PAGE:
April 11th @ 9:00am – 4:30pm
Cincinnati Christian University
Worship & Ministry Center
The Cincinnati Christian University Department of Behavioral Sciences is pleased to present the 2014 Spring Counseling Summit featuring Curth Thompson, M.D.
The emerging field of interpersonal neurobiology (IPNB) has demonstrated the helpfulness of an integrated approach toward developing healthier minds and human systems. People who sustain neuropsychiatric distress at all levels of severity realize greater resilience when this integrated approach is applied to the process of healing. Two subjects of particular interest related to healing and IPNB are those of shame and addiction. These are closely related in their complimentary neurological expression and the role that secure attachment plays in their proper regulation. IPNB also provides implications for and informs the use of mindfulness-based spiritual practices that support the healing process of shame. This workshop will explore fundamental aspects of interpersonal neurobiology; define the basic features of shame and addiction, and their interlocking neurobiological functions; and identify mindfulness-based spiritual practices that enhance the psychotherapeutic process of healing.
The Cincinnati Christian University Department of Behavioral Sciences is an approved continuing education provider by the State of Ohio Counselor, Social Worker, and Marriage & Family Therapist Board. The following continuing education units (CEUs) are available for attendees:
|Ohio CSWMFT Board:
Counselors: 6.0 CEUs
Social Workers: 6.0 CEUs (pending)
Marriage & Family Therapists: 6.0 CEUs (pending)
|Kentucky LPC Board:
Counselors: 6.0 CEUs (pending)
|Registration Type||Before April 1st
||After April 1st
|Organization Group (5 minimum)||$45||$55|
Curt Thompson, M.D. is a psychiastrist in private practice in Falls Church, Virginia. He graduated from Wright State University School of Medicine and completed his psychiatric residency at Temple University Hospital. He is board certified by the American Board of Psychiatry and Neurology. His clinical focus has been the treatment of adults, adolescents, and families. He is actively engaged in learning and education as he supervises clinical employees and facililties ongoing education groups for patients and colleagues. Throughout his career his main focus of clinical and research interest has been the integration of psychiatry, its associated disciplines, and Christian spirituality. He is a frequent speaker on the topic at workshops, conferences, and retreats.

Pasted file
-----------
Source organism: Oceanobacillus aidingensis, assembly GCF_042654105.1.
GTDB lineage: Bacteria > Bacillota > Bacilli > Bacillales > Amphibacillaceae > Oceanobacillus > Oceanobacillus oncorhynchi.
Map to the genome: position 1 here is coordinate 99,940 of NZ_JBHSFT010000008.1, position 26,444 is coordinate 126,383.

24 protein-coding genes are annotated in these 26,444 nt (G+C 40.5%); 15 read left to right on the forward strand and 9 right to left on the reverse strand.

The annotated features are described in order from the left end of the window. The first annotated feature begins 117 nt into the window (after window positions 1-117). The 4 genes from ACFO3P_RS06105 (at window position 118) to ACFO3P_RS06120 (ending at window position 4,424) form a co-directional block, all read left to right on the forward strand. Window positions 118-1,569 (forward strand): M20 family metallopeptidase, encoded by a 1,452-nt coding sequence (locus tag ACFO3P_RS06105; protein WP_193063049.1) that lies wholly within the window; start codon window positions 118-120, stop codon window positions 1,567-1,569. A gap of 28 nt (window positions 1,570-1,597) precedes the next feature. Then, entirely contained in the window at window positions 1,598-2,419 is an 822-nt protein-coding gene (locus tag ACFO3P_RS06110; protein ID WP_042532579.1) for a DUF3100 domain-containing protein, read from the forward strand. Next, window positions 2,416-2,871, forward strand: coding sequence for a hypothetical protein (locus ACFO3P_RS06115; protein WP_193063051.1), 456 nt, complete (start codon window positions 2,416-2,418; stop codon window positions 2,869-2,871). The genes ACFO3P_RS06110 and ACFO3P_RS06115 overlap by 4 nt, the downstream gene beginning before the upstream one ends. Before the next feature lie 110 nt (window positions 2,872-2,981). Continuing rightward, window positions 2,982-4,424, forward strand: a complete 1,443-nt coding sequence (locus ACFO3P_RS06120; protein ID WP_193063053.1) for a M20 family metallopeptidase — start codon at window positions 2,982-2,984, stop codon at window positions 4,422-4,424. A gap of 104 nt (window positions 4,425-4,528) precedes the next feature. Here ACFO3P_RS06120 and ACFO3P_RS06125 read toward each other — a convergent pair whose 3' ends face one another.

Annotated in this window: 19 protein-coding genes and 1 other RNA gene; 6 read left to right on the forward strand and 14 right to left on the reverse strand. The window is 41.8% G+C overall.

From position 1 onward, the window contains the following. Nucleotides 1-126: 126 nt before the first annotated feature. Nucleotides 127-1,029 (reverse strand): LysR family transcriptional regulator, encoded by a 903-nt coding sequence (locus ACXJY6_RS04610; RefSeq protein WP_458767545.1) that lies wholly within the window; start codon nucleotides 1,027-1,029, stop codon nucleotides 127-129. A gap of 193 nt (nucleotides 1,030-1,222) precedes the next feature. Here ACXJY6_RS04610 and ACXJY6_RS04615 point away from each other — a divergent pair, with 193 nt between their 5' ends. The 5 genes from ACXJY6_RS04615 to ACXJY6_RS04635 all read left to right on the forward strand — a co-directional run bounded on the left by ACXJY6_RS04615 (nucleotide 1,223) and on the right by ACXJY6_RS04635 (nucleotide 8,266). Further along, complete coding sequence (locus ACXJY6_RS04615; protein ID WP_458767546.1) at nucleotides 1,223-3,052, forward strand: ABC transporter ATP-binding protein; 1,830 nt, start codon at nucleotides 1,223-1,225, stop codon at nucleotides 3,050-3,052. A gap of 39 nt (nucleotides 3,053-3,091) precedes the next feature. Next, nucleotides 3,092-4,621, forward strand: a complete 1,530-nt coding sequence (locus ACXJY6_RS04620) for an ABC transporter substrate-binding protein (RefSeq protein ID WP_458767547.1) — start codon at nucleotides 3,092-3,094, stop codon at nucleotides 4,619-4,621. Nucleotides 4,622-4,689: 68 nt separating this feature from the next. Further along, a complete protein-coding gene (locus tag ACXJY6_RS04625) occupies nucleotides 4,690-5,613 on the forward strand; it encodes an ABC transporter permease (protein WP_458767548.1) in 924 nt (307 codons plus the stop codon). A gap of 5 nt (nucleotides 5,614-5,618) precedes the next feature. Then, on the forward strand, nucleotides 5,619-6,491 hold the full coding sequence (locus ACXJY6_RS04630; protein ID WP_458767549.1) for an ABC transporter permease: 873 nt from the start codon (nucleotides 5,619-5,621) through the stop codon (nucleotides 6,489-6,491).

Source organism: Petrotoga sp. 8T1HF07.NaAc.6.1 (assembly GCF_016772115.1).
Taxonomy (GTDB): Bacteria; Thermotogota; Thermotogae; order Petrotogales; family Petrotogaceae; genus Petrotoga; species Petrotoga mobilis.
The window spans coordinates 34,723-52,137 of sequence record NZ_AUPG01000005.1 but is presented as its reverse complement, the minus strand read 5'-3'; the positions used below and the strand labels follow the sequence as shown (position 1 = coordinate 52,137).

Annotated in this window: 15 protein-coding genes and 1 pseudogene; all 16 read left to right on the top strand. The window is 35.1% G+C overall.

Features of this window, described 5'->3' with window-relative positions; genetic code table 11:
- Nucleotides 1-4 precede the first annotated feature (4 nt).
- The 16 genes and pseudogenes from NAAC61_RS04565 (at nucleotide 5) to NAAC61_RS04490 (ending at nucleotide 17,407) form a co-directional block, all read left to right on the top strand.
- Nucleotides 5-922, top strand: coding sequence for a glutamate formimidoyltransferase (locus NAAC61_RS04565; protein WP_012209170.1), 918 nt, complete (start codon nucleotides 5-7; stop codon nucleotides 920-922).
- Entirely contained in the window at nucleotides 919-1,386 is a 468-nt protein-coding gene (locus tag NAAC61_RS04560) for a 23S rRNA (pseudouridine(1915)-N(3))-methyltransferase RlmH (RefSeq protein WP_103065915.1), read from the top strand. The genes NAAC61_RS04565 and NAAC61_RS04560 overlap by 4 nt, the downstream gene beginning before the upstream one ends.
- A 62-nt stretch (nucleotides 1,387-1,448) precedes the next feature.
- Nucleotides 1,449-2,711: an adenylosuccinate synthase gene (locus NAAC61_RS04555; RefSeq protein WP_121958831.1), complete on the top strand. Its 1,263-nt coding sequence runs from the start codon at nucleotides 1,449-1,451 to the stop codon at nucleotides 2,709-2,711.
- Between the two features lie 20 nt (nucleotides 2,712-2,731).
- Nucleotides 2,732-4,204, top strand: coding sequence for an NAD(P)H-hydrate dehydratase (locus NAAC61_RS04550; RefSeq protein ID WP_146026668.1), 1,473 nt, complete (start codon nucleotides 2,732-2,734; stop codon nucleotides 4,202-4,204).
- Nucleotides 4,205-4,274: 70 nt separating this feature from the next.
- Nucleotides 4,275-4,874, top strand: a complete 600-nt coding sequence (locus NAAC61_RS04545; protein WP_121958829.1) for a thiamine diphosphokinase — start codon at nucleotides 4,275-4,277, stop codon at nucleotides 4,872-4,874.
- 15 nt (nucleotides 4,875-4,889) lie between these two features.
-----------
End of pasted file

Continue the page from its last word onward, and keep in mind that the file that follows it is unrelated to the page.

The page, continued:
For the past several years that interest has taken a more specific turn to addressing how new findings in the emergin field of interpersonal neurobiology reflect important tenants of Christian faith, and now are providing opportunities to reflect on, understand, and experience that same faith in fresh, trustworthy ways. He has specific expertise in the area of interpersonal neurobiology, and is now training other clincians in the same material.
He and his wife Phyllis are the parents of two children and reside in Arlington, Virginia. He serves as an elder at Washington Community Fellowship, a congregation in the Mennonite church, in Washington, D.C. His duties there have included preaching, teaching, and oversight for the fellowship's healing prayer ministry. He and his wife (a licensed clinical social worker) frequently provide premarital counseling services for couples in their congregation.
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